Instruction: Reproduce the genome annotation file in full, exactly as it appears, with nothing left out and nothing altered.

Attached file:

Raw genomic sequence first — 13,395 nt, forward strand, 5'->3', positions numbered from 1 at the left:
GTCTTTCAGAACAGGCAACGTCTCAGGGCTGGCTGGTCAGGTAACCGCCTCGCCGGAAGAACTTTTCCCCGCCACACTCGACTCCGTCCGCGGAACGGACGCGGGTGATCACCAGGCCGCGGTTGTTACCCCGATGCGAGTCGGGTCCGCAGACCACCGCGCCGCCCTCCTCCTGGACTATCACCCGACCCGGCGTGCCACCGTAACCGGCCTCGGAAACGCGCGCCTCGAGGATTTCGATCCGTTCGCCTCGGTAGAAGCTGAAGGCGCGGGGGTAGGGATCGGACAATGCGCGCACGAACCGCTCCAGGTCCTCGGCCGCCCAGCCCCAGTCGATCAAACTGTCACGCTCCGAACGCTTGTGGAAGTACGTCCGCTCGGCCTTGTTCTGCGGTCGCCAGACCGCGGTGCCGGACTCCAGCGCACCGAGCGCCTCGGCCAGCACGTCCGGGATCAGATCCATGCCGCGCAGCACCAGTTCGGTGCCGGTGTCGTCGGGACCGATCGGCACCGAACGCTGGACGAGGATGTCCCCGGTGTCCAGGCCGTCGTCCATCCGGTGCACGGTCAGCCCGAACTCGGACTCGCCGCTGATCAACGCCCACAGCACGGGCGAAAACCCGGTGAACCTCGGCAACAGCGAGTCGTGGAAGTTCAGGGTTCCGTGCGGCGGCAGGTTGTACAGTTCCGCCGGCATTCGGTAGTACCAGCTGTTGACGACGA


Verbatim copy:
Raw genomic sequence first — 13,395 nt, forward strand, 5'->3', positions numbered from 1 at the left:
GTCTTTCAGAACAGGCAACGTCTCAGGGCTGGCTGGTCAGGTAACCGCCTCGCCGGAAGAACTTTTCCCCGCCACACTCGACTCCGTCCGCGGAACGGACGCGGGTGATCACCAGGCCGCGGTTGTTACCCCGATGCGAGTCGGGTCCGCAGACCACCGCGCCGCCCTCCTCCTGGACTATCACCCGACCCGGCGTGCCACCGTAACCGGCCTCGGAAACGCGCGCCTCGAGGATTTCGATCCGTTCGCCTCGGTAGAAGCTGAAGGCGCGGGGGTAGGGATCGGACAATGCGCGCACGAACCGCTCCAGGTCCTCGGCCGCCCAGCCCCAGTCGATCAAACTGTCACGCTCCGAACGCTTGTGGAAGTACGTCCGCTCGGCCTTGTTCTGCGGTCGCCAGACCGCGGTGCCGGACTCCAGCGCACCGAGCGCCTCGGCCAGCACGTCCGGGATCAGATCCATGCCGCGCAGCACCAGTTCGGTGCCGGTGTCGTCGGGACCGATCGGCACCGAACGCTGGACGAGGATGTCCCCGGTGTCCAGGCCGTCGTCCATCCGGTGCACGGTCAGCCCGAACTCGGACTCGCCGCTGATCAACGCCCACAGCACGGGCGAAAACCCGGTGAACCTCGGCAACAGCGAGTCGTGGAAGTTCAGGGTTCCGTGCGGCGGCAGGTTGTACAGTTCCGCCGGCATTCGGTAGTACCAGCTGTTGACGACGA